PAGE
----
Induced pluripotent stem cells or iPSCs are made from adult cells by applying genetic engineering technology to the adult cells that introduces genes into them. The introduction of four specific genes de-differentiates the adult cells into pluripotent stem cells that can, potentially, differentiate into any adult cell type. This makes iPSCs powerful tools for research and potential therapeutic agents for regenerative medicine.

In this study, Murphy and others used iPSCs from the CreM iPS Cell Bank and exposed them to a battery of different growth factors in order to push them to differentiate into different adult cell types. They were looking for the precise cocktail to differentiate iPSCs into red blood cells, since they wanted to further study red blood cell development in detail.

One group of compounds given to the set of iPSCs were molecules that activate “aryl hydrocarbon” receptors. Aryl hydrocarbon receptors (AHRs) play important roles in the expansion of hematopoietic stem cells, which make blood cells, since antagonism of AHRs promotes expansion of hematopoietic stem cells (see AE Boitano et al.,Science 10 September 2010: Vol. 329 no. 5997 pp. 1345-1348). In this case, however, Murphy and his colleagues observed a dramatic increase in the production of functional red blood cells and platelets in a short period of time. THis suggests that the ARH is important for normal blood cell development.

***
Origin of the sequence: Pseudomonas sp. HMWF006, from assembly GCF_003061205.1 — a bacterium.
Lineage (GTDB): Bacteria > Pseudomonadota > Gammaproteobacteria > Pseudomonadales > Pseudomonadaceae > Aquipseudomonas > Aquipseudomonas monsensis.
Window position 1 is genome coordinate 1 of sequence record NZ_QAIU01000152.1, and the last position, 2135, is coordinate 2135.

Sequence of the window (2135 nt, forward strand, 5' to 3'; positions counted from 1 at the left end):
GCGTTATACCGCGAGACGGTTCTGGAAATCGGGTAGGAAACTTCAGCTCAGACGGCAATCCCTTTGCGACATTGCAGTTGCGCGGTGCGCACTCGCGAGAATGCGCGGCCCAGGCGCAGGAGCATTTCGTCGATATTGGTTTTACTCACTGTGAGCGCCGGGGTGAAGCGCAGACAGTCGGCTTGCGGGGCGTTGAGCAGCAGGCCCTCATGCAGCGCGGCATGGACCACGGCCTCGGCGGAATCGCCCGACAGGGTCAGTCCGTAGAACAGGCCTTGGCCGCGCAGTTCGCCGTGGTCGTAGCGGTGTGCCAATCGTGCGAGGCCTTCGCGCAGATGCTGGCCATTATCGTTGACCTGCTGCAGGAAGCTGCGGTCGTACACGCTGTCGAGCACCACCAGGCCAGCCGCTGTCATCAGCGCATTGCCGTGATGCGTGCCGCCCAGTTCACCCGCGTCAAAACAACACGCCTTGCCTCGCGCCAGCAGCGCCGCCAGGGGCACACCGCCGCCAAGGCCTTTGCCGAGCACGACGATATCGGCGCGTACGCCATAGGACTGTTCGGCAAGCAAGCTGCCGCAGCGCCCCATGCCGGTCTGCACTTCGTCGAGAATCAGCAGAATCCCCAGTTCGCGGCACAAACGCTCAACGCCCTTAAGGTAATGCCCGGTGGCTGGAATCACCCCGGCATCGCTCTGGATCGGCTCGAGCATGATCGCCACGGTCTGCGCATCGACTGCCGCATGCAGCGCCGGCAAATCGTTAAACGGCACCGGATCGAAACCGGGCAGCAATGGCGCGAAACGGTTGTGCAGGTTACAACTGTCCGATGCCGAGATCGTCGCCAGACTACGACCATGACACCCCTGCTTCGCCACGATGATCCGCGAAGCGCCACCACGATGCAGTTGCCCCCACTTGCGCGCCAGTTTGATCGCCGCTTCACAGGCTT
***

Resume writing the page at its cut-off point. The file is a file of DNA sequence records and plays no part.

Aryl Hydrocarbon Receptor
Aryl Hydrocarbon Receptor

“This finding has enabled us to overcome a major hurdle in terms of being able to produce enough of these cells to have a potential therapeutic impact both in the lab and, down the line, in patients,” said Murphy. “Additionally, our work suggests that AHR has a very important biological function in how blood cells form in the body.”